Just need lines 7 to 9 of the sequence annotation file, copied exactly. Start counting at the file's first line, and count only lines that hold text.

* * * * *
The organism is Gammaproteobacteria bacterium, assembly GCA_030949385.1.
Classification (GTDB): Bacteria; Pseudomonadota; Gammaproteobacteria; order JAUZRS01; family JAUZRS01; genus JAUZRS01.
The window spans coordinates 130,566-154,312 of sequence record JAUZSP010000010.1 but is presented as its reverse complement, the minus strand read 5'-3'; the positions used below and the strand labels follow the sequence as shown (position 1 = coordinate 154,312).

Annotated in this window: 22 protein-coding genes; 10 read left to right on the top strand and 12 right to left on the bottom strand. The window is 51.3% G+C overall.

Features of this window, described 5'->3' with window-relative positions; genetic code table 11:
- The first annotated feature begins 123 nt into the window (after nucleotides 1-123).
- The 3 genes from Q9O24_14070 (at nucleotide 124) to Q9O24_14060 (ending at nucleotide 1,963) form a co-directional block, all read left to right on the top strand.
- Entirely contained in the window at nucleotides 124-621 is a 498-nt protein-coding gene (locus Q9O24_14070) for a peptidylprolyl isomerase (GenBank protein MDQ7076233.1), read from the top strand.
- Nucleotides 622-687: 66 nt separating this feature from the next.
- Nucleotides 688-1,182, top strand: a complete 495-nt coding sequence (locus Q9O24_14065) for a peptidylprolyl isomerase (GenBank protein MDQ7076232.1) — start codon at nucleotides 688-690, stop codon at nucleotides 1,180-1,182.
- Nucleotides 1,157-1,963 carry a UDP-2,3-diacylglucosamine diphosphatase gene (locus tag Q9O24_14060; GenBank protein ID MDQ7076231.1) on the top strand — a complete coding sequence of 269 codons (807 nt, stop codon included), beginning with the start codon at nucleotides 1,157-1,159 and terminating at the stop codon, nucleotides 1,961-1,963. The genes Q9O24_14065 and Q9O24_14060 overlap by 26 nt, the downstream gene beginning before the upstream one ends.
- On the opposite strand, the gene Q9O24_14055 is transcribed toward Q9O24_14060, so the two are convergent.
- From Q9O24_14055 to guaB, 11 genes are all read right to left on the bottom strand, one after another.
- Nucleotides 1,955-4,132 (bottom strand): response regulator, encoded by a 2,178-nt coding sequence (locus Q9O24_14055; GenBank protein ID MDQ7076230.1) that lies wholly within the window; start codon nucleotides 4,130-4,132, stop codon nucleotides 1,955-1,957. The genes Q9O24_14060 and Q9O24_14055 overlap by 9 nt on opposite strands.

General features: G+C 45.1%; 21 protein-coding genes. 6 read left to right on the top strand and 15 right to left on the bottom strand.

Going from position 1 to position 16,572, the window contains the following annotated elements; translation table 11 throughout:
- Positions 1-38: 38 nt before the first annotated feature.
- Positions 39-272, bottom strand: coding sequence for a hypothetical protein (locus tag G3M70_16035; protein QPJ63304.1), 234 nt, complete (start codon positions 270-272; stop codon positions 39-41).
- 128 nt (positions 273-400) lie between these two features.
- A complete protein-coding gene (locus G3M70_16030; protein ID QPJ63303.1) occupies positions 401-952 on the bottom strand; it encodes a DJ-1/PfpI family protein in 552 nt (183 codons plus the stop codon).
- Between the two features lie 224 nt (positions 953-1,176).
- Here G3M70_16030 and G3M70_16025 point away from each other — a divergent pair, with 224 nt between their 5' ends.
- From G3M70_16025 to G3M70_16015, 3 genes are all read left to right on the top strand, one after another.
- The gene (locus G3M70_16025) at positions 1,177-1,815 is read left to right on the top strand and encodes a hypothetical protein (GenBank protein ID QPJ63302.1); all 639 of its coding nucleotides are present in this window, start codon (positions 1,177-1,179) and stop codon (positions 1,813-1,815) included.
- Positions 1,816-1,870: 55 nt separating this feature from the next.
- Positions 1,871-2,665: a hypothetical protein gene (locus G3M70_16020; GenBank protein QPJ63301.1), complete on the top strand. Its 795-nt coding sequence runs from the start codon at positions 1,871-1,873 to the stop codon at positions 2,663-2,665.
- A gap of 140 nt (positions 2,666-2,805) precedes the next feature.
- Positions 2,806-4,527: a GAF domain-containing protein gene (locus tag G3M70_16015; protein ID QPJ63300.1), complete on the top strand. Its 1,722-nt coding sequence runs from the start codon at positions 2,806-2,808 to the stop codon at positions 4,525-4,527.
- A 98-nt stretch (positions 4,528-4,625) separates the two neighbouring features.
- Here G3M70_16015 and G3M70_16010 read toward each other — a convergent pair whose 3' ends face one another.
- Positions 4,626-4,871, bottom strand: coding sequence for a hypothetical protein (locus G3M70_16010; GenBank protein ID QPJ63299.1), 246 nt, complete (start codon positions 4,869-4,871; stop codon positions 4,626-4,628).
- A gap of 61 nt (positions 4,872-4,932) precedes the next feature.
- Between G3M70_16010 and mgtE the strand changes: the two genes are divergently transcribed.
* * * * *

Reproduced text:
- The 3 genes from Q9O24_14070 (at nucleotide 124) to Q9O24_14060 (ending at nucleotide 1,963) form a co-directional block, all read left to right on the top strand.
- Entirely contained in the window at nucleotides 124-621 is a 498-nt protein-coding gene (locus Q9O24_14070) for a peptidylprolyl isomerase (GenBank protein MDQ7076233.1), read from the top strand.
- Nucleotides 622-687: 66 nt separating this feature from the next.